The Black Arts Movement, ignited by performance poetry spoken in popular rhetoric and vernacular, sparked mass appeal. While poetry flourished (the Last Poets, Haki Madhubuti, Sonia Sanchez, Nikki Giovanni, Gwendolyn Brooks), black fiction took a back seat. Simultaneously, as the Black Arts Movement spoke of community and liberation, the themes addressed by Old School authors made them politically incorrect pariahs: "Player and hustlers...mack daddies and racketeers...cops on the take and girls on the make" reads one introduction.
Apparently, time has rehabilitated (and exonerated) these authors, now warmly embraced in the hip-hop era. "They take the brutality and ruin of the urban black landscape and transform them into art," says The Source. In Old School Books, one can find a dramatic recounting of black life on the hard track. Welcome back.
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Read information about the authorDonald Goines was born in Detroit to a relatively comfortable family - his parents owned a local dry cleaner, and he did not have problems with the law or drugs. Goines attended Catholic elementary school and was expected to go into his family's laundry business. Instead Goines enlisted in the US Air Force, and to get in he had to lie his age. From 1952 to 1955 he served in the army. During this period he got hooked on heroin. When he returned to Detroit from Japan, he was a heroin addict.
The next 15 years from 1955 Goines spent pimping, robbing, stealing, bootlegging, and running numbers, or doing time. His seven prison sentences totaled 6.5 years. While in jail in the 1960s he first attempted to write Westerns without much success - he loved cowboy movies. A few years later, serving a different sentence at a different prison, he was introduced to the work of Iceberg Slim (Robert Beck). This time Goines wrote his semi-autobiographical novel Whoreson, which appeared in 1972. It was a story about the son of a prostitute who becomes a Detroit ghetto pimp. Also Beck's first book, Pimp: The Story of My Life (1967), was autobiographical. Goines was released in 1970, after which he wrote 16 novels with Holloway House, Iceberg Slim's publisher. Hoping to get rid of surroundings - he was back on smack - he moved with his family to the Los Angeles ghetto of Watts.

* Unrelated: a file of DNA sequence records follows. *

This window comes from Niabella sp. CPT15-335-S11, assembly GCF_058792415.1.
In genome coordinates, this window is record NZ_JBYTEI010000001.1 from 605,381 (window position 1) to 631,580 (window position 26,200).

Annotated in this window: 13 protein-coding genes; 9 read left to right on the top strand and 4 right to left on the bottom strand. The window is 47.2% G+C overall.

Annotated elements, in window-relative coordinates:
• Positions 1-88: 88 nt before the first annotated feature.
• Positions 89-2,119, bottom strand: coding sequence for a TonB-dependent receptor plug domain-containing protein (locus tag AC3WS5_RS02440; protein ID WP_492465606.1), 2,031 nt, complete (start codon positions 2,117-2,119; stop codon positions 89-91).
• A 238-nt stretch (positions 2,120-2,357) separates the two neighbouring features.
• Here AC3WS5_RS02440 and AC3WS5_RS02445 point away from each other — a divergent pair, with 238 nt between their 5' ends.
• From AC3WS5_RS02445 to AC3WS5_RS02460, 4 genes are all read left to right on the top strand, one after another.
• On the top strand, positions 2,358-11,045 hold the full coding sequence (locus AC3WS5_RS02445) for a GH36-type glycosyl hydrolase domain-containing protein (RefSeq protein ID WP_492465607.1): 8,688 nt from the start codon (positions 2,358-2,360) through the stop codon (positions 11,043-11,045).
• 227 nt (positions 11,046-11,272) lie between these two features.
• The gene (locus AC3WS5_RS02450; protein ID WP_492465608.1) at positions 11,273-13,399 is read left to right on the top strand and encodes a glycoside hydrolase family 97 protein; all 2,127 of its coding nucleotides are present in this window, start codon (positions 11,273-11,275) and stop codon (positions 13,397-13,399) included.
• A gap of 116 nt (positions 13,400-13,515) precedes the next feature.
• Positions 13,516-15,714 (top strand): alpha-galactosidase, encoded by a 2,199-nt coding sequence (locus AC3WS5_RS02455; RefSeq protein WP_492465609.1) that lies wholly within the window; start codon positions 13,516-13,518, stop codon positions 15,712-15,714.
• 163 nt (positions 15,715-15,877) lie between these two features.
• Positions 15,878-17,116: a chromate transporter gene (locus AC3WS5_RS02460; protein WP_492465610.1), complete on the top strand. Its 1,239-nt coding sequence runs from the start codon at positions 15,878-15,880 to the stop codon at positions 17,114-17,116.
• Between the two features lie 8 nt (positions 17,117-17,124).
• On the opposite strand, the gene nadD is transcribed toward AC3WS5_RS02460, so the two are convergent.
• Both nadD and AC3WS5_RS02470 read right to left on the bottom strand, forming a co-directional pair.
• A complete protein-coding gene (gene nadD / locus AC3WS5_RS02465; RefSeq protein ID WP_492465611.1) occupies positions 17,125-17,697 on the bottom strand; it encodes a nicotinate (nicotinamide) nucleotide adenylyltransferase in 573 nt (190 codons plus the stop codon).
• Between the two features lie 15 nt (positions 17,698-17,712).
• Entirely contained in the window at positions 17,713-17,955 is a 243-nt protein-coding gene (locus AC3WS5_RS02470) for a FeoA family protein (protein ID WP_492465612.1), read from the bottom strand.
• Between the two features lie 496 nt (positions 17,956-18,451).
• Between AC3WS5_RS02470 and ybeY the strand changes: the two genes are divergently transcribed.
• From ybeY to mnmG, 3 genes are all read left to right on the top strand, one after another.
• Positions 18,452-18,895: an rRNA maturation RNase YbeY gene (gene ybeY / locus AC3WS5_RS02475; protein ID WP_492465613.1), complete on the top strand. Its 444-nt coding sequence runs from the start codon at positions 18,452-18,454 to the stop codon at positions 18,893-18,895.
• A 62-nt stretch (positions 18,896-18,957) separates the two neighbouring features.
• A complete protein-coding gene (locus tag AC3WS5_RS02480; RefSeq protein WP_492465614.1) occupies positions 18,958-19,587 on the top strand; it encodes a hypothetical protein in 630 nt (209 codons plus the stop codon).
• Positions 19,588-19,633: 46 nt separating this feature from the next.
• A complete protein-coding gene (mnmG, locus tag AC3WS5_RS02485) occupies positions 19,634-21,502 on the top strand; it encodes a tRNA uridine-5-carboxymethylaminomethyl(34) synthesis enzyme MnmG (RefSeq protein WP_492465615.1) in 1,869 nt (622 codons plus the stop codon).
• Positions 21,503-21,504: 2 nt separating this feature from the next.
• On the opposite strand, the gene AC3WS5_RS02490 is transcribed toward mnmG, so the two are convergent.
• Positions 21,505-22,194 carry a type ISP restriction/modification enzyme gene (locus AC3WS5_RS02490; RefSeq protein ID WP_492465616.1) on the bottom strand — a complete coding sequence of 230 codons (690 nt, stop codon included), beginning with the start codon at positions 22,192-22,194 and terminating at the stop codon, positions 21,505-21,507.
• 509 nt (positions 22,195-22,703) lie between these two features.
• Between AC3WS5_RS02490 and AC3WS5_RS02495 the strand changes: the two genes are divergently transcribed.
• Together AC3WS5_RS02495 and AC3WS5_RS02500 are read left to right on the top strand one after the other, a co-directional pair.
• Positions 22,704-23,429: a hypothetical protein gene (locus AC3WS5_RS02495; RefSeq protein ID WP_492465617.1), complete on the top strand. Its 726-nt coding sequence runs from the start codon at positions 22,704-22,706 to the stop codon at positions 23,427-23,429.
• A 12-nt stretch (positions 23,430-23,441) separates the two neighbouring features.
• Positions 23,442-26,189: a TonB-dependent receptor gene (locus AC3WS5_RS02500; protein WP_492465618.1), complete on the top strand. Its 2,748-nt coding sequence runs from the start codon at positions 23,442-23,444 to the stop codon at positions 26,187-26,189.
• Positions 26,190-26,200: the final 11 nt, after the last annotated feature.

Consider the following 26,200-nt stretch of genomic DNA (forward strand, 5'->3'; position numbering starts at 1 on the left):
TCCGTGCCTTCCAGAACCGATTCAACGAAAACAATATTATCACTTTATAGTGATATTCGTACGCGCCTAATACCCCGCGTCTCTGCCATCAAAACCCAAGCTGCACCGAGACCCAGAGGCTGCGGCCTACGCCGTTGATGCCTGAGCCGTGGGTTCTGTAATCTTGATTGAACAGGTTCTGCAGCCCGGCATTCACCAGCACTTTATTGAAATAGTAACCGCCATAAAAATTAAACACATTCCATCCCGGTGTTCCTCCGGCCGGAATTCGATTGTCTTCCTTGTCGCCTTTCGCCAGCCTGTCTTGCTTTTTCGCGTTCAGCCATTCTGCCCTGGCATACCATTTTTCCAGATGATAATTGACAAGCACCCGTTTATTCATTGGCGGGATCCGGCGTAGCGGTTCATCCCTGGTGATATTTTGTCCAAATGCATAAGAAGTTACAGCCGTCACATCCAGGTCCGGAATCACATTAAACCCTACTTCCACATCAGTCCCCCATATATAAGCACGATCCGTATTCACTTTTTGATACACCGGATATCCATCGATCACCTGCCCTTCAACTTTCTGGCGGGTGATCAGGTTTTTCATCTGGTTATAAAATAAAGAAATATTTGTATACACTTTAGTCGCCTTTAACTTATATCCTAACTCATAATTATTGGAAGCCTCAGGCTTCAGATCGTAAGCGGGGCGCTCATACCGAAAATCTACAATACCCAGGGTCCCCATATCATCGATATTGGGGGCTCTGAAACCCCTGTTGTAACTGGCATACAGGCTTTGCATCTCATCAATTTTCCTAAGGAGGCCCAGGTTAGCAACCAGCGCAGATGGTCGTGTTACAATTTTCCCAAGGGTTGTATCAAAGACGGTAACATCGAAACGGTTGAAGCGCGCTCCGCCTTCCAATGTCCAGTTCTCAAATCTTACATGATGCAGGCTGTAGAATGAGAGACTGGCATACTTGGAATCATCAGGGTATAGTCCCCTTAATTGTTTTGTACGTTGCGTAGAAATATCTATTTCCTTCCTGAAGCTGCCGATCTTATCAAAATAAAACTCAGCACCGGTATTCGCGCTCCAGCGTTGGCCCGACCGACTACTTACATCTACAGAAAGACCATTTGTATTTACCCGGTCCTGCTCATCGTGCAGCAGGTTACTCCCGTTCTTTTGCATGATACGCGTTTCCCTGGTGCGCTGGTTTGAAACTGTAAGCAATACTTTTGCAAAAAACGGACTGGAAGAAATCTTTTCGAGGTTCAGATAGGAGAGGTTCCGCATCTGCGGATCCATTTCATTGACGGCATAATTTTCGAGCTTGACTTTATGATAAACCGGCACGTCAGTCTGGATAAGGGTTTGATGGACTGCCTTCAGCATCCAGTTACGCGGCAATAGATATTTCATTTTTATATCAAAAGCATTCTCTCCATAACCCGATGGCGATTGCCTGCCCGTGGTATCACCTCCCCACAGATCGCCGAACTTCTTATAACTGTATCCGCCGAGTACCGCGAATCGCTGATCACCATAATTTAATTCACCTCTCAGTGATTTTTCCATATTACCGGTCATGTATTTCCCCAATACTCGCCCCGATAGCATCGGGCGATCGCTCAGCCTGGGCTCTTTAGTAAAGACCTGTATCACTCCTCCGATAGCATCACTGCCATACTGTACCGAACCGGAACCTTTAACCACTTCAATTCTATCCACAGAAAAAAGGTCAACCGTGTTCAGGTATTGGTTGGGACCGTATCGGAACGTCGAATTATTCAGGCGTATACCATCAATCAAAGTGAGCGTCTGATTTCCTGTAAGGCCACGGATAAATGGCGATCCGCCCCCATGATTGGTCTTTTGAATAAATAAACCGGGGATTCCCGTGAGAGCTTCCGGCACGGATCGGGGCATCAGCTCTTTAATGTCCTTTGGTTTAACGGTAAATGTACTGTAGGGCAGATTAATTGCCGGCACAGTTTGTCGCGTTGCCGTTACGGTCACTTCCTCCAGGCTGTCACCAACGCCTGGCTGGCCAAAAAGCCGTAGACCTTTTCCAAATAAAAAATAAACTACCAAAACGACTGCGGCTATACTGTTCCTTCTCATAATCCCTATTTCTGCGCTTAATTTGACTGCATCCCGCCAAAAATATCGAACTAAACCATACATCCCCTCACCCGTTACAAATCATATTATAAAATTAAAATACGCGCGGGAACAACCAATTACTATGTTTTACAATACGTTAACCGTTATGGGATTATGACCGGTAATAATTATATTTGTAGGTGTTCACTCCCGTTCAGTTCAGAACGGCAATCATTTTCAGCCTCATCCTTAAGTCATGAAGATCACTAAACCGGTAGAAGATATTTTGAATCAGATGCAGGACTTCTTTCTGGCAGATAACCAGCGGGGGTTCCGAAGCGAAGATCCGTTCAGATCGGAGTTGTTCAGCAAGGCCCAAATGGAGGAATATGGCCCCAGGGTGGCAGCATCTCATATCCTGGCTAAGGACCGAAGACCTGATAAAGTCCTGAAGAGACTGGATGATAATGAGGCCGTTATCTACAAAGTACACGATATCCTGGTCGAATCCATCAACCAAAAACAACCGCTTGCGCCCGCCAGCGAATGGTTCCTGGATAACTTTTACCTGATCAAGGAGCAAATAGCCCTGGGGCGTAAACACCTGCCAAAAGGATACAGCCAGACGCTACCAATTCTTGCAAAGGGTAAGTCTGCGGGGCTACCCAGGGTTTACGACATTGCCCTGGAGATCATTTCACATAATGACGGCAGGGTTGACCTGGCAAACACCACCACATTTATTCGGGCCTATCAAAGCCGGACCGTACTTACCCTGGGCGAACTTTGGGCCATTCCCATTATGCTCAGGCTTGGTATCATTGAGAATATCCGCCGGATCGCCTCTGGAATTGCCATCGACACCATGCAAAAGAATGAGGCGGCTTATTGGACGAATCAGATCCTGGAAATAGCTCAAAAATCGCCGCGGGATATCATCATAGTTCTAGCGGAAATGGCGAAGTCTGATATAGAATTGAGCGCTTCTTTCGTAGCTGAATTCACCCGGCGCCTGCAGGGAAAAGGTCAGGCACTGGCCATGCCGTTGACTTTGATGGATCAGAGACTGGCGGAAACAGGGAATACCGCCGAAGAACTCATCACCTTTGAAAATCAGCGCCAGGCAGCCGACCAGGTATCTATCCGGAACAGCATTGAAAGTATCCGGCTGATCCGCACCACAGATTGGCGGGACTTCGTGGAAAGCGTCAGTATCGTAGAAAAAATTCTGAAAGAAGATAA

All of Goines's books were paperback originals. They sold well but did not receive much critical attention. After two years, he decided to return to Detroit. Goines's death was as harsh as his novels - he and his wife were shot to death on the night of October 21, 1974. According to some sources Goines's death had something to do with a failed drugs deal. The identity of the killers remained unknown, but there were reports of "two white men". Posthumously appeared Inner City Hoodlum (1975), which Goines had finished before his death. The story, set in Los Angeles, was about smack, money, and murder.
The first film version of Goines's books, Crime Partners (2001), was directed by J. Jesses Smith. Never Die Alone (1974), about the life of a drug dealer, was filmed by Ernest R. Dickerson, starring DMX. The violent gangsta movie was labelled as "junk masquerading as art."
During his career as a writer, Goines worked to a strict timetable, writing in the morning, devoting the rest of the day to heroin. His pace was furious, sometimes he produced a book in a month. The stories were usually set in the black inner city, in Los Angeles, New York or Detroit, which then was becoming known as 'motor city'. In Black Gangster (1972) the title character builds a "liberation" movement to cover his planned criminal activities. After this work Goines started to view the social and political turmoil of the ghetto as a battlefield between races.
Under the pseudonym Al C. Clark, Goines created a serial hero, Kenyatta, who was named after the 'father of Kenya', Jomo Kenyatta. The four-book series, beginning with Crime Partners (1974), was published by Holloway House. Kenyatta is the leader of a militant organization which aims at cleaning American ghettos of drugs and prostitution. All white policemen, who patrol the black neighborhoods, also are his enemies. Cry Revenge! (1974) tells of Curtis Carson, who is tall, black, and used to giving orders. He becomes the nightmare of the Chicanos, who have crushed his brother. Death List (1974) brings together Kenyatta, the powerful ganglord, Edward Benson, an intelligent black detective, and Ryan, his chisel-faced white partner, in a war against a secret list of drug pushers. In the fourth book, Kenyatta's Last Hit (1975), the hero is killed in a shootout.